Journal Article

John Lisle, Lord Commissioner of the Great Seal, and the Last Months of the Cromwellian Protectorate

Clive Holmes

in The English Historical Review

Volume CXXII, issue 498, pages 918-936
Published in print September 2007 | ISSN: 0013-8266
Published online September 2007 | e-ISSN: 1477-4534 | DOI: http://dx.doi.org/10.1093/ehr/cem217
John Lisle, Lord Commissioner of the Great Seal, and the Last Months of the Cromwellian Protectorate

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The sources for the last years of the Protectorate are limited and, when they survive, often opaque. However, a neglected manuscript, the ‘Abridgements of Chancery Causes’, prepared by John Lisle, one of the Commissioners of the Great Seal during the Interregnum, does enable us to cast a little more light on this period. The emphasis on strict constitutional formality in Lisle's work enhances the sense of Oliver Cromwell's waning grip on affairs during the last months of his life, and of the uncertainty, confusion and division at the centre that followed his death. The contextualisation of the manuscript in terms of the political career of its author, a notorious timeserver, provokes some reflection on the better known period of factional infighting during the session Richard Cromwell's Parliament, which eventually led to the overthrow of the Protectorate.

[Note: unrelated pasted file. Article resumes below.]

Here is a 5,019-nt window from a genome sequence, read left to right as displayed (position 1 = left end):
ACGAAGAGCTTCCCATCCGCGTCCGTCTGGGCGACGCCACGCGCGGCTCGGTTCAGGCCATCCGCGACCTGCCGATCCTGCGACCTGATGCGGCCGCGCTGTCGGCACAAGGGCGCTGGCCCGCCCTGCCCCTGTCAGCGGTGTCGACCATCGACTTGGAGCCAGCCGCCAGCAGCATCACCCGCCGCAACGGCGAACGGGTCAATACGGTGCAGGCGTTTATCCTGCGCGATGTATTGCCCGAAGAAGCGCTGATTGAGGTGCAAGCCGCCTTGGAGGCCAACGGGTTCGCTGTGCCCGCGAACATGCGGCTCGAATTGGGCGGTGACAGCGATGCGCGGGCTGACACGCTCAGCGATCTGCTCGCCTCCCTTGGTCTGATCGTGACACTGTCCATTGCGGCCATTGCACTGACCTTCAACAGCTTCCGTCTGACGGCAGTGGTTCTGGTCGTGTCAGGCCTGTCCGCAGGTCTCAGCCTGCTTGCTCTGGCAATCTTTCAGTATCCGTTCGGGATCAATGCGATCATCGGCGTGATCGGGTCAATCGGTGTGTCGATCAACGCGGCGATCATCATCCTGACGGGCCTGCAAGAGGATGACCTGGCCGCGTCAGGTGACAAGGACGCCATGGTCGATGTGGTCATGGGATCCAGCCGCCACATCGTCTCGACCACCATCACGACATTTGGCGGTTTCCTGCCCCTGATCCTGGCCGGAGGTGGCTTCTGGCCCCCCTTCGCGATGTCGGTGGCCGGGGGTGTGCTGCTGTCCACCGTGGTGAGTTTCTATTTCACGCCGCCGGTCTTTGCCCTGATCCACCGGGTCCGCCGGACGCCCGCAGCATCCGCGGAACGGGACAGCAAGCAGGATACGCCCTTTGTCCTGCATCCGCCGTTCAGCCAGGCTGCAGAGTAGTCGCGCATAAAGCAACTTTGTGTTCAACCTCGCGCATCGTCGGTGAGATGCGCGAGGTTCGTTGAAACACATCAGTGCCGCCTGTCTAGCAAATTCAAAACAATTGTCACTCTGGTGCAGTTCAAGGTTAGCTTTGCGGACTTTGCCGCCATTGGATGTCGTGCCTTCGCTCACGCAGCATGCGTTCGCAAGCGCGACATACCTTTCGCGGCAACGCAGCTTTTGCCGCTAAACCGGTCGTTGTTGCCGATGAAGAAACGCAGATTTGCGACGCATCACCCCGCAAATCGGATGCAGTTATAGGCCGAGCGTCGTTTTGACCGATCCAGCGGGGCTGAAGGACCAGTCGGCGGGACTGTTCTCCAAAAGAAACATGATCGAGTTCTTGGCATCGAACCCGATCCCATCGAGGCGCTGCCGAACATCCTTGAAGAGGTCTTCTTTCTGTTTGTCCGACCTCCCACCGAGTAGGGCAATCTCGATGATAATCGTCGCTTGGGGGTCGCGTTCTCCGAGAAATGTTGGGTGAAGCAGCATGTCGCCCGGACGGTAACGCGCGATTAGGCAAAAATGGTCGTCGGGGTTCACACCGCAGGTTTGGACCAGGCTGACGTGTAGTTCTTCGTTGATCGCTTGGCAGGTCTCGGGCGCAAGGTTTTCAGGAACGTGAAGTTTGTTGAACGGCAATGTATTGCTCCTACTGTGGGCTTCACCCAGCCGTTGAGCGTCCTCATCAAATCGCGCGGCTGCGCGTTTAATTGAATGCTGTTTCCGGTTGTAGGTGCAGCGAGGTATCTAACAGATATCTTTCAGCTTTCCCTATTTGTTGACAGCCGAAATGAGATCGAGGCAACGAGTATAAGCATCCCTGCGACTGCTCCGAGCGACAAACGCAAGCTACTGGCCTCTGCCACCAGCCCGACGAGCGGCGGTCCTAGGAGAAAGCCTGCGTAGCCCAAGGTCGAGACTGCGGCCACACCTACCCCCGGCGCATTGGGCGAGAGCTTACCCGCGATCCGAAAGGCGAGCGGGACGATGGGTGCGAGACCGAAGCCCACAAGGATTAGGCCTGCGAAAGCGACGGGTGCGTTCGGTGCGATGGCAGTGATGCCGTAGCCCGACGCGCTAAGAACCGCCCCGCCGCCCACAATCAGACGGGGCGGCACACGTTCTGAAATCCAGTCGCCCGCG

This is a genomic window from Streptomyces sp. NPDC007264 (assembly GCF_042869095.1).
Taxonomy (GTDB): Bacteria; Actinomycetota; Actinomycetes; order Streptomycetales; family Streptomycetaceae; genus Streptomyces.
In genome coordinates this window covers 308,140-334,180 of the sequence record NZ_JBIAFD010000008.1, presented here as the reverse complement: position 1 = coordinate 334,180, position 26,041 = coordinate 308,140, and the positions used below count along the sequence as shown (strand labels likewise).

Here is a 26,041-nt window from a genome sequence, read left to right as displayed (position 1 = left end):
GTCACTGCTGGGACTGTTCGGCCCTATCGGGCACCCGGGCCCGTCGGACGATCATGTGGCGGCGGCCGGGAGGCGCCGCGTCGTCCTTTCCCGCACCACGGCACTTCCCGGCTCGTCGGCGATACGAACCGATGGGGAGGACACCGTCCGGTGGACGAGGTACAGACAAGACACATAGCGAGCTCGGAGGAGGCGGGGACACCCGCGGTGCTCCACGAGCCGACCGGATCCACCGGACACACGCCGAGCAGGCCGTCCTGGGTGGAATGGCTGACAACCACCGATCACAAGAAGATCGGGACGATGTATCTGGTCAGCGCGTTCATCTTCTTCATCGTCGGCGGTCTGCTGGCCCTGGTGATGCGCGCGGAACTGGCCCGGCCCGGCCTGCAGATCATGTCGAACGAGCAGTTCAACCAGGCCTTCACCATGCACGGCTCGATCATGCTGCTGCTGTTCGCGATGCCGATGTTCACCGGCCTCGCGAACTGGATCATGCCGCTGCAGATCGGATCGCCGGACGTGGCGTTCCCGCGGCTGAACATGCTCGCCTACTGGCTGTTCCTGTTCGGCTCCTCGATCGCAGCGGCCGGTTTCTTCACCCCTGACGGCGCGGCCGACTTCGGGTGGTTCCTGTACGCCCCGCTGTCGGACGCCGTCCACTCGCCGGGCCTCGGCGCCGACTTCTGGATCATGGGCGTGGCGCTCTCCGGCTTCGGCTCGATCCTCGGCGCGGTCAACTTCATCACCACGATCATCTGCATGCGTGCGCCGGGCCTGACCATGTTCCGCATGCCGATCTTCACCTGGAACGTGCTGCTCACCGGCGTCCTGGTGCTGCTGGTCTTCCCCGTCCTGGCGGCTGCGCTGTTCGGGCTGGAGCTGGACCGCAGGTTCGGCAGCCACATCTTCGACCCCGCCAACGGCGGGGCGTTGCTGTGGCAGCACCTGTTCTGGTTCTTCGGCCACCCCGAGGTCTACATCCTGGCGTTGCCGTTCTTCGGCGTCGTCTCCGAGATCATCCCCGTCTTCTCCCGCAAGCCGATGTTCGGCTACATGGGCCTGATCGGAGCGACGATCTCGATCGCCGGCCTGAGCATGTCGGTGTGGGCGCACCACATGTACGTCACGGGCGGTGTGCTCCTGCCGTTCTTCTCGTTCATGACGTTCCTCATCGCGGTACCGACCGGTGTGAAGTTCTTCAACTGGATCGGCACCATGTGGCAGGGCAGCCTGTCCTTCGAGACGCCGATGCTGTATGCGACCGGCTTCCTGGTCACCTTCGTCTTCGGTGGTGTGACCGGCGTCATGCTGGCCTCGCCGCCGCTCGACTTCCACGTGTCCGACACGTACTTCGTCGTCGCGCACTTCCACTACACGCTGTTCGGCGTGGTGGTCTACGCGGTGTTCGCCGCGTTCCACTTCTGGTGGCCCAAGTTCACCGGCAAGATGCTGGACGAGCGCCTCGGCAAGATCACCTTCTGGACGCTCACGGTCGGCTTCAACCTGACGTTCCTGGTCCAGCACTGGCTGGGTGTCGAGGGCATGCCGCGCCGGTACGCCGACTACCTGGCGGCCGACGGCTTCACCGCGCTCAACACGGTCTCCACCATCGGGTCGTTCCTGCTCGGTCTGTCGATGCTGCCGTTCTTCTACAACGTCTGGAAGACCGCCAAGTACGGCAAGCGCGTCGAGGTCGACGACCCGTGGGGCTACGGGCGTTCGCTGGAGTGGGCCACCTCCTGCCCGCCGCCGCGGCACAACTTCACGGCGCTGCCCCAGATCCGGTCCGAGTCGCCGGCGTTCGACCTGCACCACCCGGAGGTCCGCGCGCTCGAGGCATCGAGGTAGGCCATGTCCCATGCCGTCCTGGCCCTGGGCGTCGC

Journal Article.  9491 words. 

Subjects: British History ; World History ; European History ; International History

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